November 11, 2019 by Greg Meckbach
No-fault insurance is not a silver bullet that is going to solve the auto liability problem, but it can be helpful to insurers, provided that the coverage is not too generous, suggests the head of Canada’s largest property and casualty insurer.
“I think that the no-fault product for both car repairs and bodily injury can be a very effective product, provided that it is not overly rich, so as to invite third parties to take advantage of the richness of the product,” said Charles Brindamour, CEO of Intact Financial Corp., during a recent conference call.
During the Q&A, a securities analyst alluded to recent mainstream media reports around reducing the rights of plaintiffs to sue in British Columbia for auto accidents. The CBC recently quoted Attorney General David Eby as saying a full no-fault system is not something he is looking at, but something similar might be considered.
“I don’t think no-fault is a panacea to automobile insurance issues,” Brindamour said Nov. 5 when asked about no-fault in B.C. “It’s a calibrated one to get the job done. But far more important, in my view, is choice and private competition.” Brindamour commented during the earnings call, in which he discussed his company’s financial results for the three months ending Sept. 30.
Canada-wide, the industry-wide loss ratio in 2018 in auto liability was 71.4%, up from 67.3% in 2017 and 62.3% in 2016, A.M. Best Company Inc. reported this past September.
In B.C., motorists would get better outcomes with open competition, whether it is no-fault or tort, Brindamour said last week.
B.C.’s NDP government does not plan to open up mandatory auto insurance to competition. Proponents of public auto insurance have pointed to Ontario has an example of a jurisdiction where rates are still rising even though consumers have choice. That said, the B.C. Liberals recently started calling for an end to the Insurance Corporation of British Columbia’s monopoly.
A big issue in B.C. is sustainability. ICBC reported Sept 10 it had a combined ratio of 118.9% on basic mandatory auto insurance in three months ending June 30, down from 136.6% for the three months ending June 30, 2018. ICBC reported an underwriting loss of $1.58 billion in the year ending Mar. 31, 2019, down slightly from an underwriting loss of $1.66 billion in the year ending Mar. 31, 2018.
In 1990, Ontario introduced a system that limited the right of plaintiffs to sue for non-economic losses. Reforms that took effect in the 1990s were expected to reduce the frequency of liability claims, reports a 2012 paper commissioned by the Insurance Bureau of Canada, The Design of Auto Insurance Systems: Research and Implications for Ontario. That report was written by professors Sharon Tennyson, Mary Kelly and Anne Kleffner of Cornell University, Wilfrid Laurier University and University of Calgary respectively.
“I think no fault has very good characteristics, provided that the coverage offered to the drivers is commensurate with the actual needs of the drivers, as opposed to being overly generous, as we have seen historically in Ontario,” Brindamour said during the earnings call, in the context of a question about auto reform in B.C. “I think some of the reforms that are in the pipeline are ones where governments across the land are trying to take abuse out of the system and really right-size the coverage that is being provided.”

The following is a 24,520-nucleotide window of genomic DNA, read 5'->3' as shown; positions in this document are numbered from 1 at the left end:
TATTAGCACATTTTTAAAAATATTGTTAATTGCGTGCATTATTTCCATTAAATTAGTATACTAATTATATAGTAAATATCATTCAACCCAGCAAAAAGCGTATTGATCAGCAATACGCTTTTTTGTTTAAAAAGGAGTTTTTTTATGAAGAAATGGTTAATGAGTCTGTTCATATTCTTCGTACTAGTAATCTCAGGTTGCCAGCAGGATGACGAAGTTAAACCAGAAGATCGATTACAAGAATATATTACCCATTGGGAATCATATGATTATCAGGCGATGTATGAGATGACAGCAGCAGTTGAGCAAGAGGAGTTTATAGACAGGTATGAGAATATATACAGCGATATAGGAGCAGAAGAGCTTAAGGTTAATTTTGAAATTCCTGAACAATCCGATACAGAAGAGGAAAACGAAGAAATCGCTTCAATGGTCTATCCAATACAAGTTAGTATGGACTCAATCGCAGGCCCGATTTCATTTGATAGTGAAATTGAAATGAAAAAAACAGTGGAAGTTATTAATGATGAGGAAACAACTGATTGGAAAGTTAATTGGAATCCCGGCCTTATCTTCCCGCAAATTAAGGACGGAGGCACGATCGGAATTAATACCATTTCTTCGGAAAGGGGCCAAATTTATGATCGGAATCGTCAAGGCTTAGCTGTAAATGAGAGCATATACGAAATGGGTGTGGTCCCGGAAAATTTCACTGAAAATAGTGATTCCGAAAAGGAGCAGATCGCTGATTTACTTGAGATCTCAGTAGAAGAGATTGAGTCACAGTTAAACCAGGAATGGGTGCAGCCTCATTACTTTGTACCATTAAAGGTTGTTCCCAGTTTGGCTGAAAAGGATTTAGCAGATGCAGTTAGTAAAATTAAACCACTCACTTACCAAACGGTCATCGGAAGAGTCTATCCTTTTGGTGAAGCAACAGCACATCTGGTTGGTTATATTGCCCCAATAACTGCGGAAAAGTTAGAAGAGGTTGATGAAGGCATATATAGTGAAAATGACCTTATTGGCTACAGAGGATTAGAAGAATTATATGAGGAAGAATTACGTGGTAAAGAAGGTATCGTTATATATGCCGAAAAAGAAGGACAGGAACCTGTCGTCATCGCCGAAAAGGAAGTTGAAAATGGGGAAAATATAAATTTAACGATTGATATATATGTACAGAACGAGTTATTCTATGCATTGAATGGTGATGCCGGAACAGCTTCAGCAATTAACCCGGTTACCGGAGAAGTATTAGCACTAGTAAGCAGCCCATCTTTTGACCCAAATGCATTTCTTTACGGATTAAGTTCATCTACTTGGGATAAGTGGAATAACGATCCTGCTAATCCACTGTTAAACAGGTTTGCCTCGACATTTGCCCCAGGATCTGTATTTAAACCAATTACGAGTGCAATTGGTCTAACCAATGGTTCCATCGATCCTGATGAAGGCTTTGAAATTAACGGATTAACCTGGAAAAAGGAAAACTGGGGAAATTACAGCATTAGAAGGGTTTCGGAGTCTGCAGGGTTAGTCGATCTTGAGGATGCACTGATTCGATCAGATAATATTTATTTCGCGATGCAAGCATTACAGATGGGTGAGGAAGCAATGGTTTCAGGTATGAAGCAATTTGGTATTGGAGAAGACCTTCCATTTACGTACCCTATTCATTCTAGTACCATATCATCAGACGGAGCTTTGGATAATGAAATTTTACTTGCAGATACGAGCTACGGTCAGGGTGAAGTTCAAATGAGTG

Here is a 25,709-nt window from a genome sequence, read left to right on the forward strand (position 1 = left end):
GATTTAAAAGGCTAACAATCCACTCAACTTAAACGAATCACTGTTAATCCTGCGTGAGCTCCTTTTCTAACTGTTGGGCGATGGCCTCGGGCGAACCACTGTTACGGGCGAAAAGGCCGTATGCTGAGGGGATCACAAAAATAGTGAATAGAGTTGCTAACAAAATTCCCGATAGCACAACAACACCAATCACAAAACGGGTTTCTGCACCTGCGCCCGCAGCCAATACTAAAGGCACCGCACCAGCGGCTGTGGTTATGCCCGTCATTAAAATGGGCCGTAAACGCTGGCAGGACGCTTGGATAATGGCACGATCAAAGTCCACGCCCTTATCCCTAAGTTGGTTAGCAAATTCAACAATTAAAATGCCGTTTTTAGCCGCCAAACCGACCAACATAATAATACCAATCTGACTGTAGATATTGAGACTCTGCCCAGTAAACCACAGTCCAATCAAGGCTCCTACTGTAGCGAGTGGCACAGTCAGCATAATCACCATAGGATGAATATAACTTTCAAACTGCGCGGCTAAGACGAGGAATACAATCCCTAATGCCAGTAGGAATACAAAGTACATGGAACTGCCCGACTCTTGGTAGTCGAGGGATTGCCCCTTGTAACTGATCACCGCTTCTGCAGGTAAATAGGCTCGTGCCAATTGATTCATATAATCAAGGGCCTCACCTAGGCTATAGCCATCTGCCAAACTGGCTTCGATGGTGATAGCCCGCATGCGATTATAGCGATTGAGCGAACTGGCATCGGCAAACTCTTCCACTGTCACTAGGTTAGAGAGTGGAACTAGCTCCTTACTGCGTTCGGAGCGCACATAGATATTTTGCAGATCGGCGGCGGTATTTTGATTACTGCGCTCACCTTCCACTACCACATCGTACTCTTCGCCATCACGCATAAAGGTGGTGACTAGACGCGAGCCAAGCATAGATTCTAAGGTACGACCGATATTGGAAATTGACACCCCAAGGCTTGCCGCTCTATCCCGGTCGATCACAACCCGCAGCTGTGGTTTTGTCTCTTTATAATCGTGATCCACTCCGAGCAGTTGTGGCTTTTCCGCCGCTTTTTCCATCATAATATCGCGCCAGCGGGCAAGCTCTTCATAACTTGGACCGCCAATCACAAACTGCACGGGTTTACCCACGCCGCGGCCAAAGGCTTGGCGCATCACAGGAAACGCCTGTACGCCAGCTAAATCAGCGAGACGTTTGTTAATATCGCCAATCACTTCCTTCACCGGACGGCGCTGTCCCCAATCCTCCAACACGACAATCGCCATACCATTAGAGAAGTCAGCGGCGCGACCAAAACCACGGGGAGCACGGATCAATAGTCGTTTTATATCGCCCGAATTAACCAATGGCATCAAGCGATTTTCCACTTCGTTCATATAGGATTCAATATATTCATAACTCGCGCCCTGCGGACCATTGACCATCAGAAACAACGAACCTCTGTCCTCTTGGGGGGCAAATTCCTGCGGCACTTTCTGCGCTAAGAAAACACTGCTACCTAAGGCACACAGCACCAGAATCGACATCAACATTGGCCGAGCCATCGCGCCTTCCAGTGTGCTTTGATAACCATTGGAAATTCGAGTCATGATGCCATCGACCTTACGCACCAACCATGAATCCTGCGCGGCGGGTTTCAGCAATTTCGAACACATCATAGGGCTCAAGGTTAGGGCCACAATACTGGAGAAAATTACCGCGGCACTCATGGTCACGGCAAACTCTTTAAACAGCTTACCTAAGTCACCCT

Increasing accident benefits was not the only change the B.C. government brought in. Another reform intended to cut litigation costs was a rule limiting auto personal injury lawsuits to a maximum of three expert witnesses. That rule was declared unconstitutional in the recent B.C. Supreme Court ruling in Crowder v. British Columbia (Attorney General). Initially the rule was expected to save ICBC $400 million this fiscal year and $30 million every year thereafter.
In Crowder, Justice Christopher Hinkson found that the new rule restricts a core function of the court to decide a case fairly upon the evidence brought to it by the parties. As such, it violates the intent of the 1867 Constitution Act, which Hinkson said it to prohibit the federal or provincial government from abolishing a “core jurisdiction” of a provincial court.
The disruption to the legal system from no-fault’s introduction in 1990 has yet to settle down. It continues to inspire in-fighting from the challenge to prove its governing principles. But that is only one of the continuing problems with Ontario Auto Insurance. Unlike houses, commercial buildings, it fails to address the otherwise historic underwriting rule of “letting the punishment fit the crime”. If I heard that once, years ago, during an age of innocent disposition, I heard it a hundred times. The application of premium to risk was never an issue with auto insurance until the early ’80’s when the standard rules of rating folded in on themselves. Competition for business became a competing drag race and premiums were given discounts before they were earned. Lawsuit settlements took up to three years for rating offsets to apply and by that time, underwriting loss ratios were just below full percentage or teetering over it. Operating costs were depressed to countervail the flow of loss dollars. The digital age has not made auto insurance less of a problem but if “letting the punishment fit the crime” means appropriate rating for auto insurance, then taking a step back could be a meaningful change for the future.
I believe that the no fault system, discriminates against the elderly. They are often retired, and have no pay compensation, they are not as mobile regarding going to appointments, they do not have the time left in their lives to spend years to prove their injuries are permanent or life altering. A person convicted criminally after a car accident should be open for being sued for pain and suffering he caused.